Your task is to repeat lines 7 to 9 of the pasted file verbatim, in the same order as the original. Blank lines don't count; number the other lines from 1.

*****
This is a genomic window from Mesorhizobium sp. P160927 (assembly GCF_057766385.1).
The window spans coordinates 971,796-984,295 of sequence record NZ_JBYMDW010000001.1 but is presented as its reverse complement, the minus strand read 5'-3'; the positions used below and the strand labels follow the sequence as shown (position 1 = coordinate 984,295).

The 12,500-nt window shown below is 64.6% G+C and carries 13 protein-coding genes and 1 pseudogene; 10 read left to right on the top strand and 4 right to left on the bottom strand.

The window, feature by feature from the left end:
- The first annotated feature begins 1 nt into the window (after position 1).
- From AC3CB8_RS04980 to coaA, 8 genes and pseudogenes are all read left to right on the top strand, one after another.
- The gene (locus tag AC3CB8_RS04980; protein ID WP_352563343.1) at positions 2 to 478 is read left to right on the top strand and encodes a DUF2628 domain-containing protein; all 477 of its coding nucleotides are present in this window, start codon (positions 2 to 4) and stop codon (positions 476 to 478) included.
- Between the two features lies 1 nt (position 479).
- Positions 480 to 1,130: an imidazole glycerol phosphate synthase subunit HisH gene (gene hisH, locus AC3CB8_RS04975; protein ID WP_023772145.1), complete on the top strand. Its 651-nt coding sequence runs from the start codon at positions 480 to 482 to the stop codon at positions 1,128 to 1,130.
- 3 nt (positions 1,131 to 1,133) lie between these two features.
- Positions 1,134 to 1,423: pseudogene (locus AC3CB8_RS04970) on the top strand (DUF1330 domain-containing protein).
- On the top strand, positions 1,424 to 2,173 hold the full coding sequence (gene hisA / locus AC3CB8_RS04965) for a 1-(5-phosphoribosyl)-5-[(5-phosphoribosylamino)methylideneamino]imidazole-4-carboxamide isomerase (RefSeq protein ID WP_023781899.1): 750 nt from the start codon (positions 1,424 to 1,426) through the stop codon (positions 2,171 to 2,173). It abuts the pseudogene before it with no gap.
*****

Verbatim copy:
- The gene (locus tag AC3CB8_RS04980; protein ID WP_352563343.1) at positions 2 to 478 is read left to right on the top strand and encodes a DUF2628 domain-containing protein; all 477 of its coding nucleotides are present in this window, start codon (positions 2 to 4) and stop codon (positions 476 to 478) included.
- Between the two features lies 1 nt (position 479).
- Positions 480 to 1,130: an imidazole glycerol phosphate synthase subunit HisH gene (gene hisH, locus AC3CB8_RS04975; protein ID WP_023772145.1), complete on the top strand. Its 651-nt coding sequence runs from the start codon at positions 480 to 482 to the stop codon at positions 1,128 to 1,130.